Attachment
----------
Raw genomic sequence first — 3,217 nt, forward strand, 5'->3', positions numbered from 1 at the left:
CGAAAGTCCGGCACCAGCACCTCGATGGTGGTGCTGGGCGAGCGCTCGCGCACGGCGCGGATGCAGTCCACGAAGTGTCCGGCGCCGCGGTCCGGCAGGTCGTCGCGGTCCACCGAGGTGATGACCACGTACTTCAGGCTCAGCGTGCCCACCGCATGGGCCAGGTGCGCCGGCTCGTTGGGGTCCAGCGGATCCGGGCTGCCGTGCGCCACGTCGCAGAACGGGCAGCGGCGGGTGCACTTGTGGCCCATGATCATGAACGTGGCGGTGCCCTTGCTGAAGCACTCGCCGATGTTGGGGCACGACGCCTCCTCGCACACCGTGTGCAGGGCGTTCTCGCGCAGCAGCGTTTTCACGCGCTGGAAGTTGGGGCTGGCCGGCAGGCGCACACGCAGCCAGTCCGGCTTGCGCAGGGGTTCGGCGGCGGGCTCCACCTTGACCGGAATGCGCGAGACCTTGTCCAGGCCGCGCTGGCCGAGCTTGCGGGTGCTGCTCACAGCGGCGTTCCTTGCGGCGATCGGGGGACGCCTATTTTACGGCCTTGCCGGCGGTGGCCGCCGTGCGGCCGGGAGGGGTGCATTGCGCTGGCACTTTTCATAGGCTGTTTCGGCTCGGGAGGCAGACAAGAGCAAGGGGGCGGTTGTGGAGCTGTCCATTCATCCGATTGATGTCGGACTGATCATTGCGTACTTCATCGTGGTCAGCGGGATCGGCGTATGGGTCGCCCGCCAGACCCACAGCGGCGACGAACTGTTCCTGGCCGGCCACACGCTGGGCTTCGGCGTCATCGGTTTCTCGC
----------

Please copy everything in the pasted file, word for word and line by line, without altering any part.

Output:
Raw genomic sequence first — 3,217 nt, forward strand, 5'->3', positions numbered from 1 at the left:
CGAAAGTCCGGCACCAGCACCTCGATGGTGGTGCTGGGCGAGCGCTCGCGCACGGCGCGGATGCAGTCCACGAAGTGTCCGGCGCCGCGGTCCGGCAGGTCGTCGCGGTCCACCGAGGTGATGACCACGTACTTCAGGCTCAGCGTGCCCACCGCATGGGCCAGGTGCGCCGGCTCGTTGGGGTCCAGCGGATCCGGGCTGCCGTGCGCCACGTCGCAGAACGGGCAGCGGCGGGTGCACTTGTGGCCCATGATCATGAACGTGGCGGTGCCCTTGCTGAAGCACTCGCCGATGTTGGGGCACGACGCCTCCTCGCACACCGTGTGCAGGGCGTTCTCGCGCAGCAGCGTTTTCACGCGCTGGAAGTTGGGGCTGGCCGGCAGGCGCACACGCAGCCAGTCCGGCTTGCGCAGGGGTTCGGCGGCGGGCTCCACCTTGACCGGAATGCGCGAGACCTTGTCCAGGCCGCGCTGGCCGAGCTTGCGGGTGCTGCTCACAGCGGCGTTCCTTGCGGCGATCGGGGGACGCCTATTTTACGGCCTTGCCGGCGGTGGCCGCCGTGCGGCCGGGAGGGGTGCATTGCGCTGGCACTTTTCATAGGCTGTTTCGGCTCGGGAGGCAGACAAGAGCAAGGGGGCGGTTGTGGAGCTGTCCATTCATCCGATTGATGTCGGACTGATCATTGCGTACTTCATCGTGGTCAGCGGGATCGGCGTATGGGTCGCCCGCCAGACCCACAGCGGCGACGAACTGTTCCTGGCCGGCCACACGCTGGGCTTCGGCGTCATCGGTTTCTCGC